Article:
Germany's Gas Imports Dropped 15% in January, Cost 40% less

FRANKFURT (Reuters) - Germany imported 15.1% less natural gas in January than a year earlier, while its import bill dropped by 40% due to lower prices, official data showed on Thursday.

The volume of January imports totalled 494,975 Terajoules (TJ) or 14.1 Bcm, according to trade statistics office BAFA, which releases data with a time lag.

German importers paid 2.1 billion euros ($2.28 billion) in the month compared with 3.5 billion a year earlier for their gas, which is partly linked to crude oil prices.

Gas, power and carbon traders watch gas imports because possible imbalances in supply and demand can change prices and traded volumes in all three markets. 

These markets also related to coal, which competes with gas in burning for electricity.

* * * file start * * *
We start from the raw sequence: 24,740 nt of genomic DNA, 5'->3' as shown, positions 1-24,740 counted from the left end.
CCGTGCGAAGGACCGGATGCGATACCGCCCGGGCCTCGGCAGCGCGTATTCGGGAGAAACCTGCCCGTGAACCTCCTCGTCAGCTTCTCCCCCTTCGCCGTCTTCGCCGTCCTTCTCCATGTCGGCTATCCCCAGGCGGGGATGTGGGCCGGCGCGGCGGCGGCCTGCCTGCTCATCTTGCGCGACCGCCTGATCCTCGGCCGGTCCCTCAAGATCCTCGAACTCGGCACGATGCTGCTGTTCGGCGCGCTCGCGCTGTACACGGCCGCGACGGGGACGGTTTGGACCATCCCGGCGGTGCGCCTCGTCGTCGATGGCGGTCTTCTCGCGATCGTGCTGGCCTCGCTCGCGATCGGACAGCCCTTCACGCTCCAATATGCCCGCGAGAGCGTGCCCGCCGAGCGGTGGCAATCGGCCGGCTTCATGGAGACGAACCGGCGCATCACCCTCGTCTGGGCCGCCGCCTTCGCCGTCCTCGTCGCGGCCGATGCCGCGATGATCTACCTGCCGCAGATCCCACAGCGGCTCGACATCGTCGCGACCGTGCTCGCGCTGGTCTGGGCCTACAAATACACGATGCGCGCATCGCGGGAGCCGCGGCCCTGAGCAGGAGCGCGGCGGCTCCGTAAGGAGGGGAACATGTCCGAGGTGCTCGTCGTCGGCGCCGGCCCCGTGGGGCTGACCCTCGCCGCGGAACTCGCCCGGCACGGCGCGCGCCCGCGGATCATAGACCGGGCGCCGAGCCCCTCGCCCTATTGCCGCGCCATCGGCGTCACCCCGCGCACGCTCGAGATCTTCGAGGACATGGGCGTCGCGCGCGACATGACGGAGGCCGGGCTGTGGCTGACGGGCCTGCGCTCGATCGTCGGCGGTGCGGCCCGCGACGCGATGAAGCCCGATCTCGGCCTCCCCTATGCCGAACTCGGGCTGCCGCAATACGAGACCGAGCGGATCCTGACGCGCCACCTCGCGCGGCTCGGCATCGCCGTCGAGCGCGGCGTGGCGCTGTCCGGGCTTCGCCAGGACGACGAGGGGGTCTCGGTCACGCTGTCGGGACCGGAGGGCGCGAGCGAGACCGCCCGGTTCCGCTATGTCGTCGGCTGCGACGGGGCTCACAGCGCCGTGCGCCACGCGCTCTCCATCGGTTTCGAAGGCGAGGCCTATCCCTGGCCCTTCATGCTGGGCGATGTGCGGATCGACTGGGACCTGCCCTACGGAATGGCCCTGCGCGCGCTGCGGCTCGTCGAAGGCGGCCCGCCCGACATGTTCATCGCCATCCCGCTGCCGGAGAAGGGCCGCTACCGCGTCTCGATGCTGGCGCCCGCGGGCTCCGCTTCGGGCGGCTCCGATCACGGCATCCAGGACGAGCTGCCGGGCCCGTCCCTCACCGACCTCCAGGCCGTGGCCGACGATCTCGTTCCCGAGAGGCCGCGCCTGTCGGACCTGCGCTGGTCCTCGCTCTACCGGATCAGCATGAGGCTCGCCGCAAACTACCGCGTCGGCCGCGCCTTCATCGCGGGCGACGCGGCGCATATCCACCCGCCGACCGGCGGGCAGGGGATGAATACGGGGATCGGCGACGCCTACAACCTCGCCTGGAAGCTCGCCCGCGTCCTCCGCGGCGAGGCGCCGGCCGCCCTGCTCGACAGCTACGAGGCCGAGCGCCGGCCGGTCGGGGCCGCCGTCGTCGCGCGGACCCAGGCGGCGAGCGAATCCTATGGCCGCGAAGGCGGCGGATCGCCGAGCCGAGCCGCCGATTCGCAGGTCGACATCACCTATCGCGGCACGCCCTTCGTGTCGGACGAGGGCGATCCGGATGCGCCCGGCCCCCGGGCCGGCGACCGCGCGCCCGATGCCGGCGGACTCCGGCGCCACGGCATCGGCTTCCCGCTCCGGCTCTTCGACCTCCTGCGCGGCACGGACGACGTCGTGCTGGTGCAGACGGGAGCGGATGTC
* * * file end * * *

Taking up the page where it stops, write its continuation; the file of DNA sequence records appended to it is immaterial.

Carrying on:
There is abundant gas supply in Europe as winter ends.

German gas stocks were at 71.3% of available storage capacity this week, European gas infrastructure group GIE's website showed. That compared with 54.5% a year earlier.

Germany mainly imports from Russia, Norway, the Netherlands, Britain and Denmark via pipelines while imports of liquefied natural gas (LNG) are also increasing in the region.

BAFA, which does not specify origins, said the average price paid on the border in January was to 4,200.07 euros/TJ, 30.3% less than during the same month in 2019 and equivalent to 1.51 euro cents per kilowatt hour (kWh), BAFA said.

The gas price reductions, along with a still relatively high carbon price, have encouraged the burning of more gas in power generation, data from energy group BDEW showed this week.

In the first quarter of 2020, the share of gas in Germany's power output mix has risen to 15.5% form 14.4% a year earlier. ($1 = 0.9211 euros)

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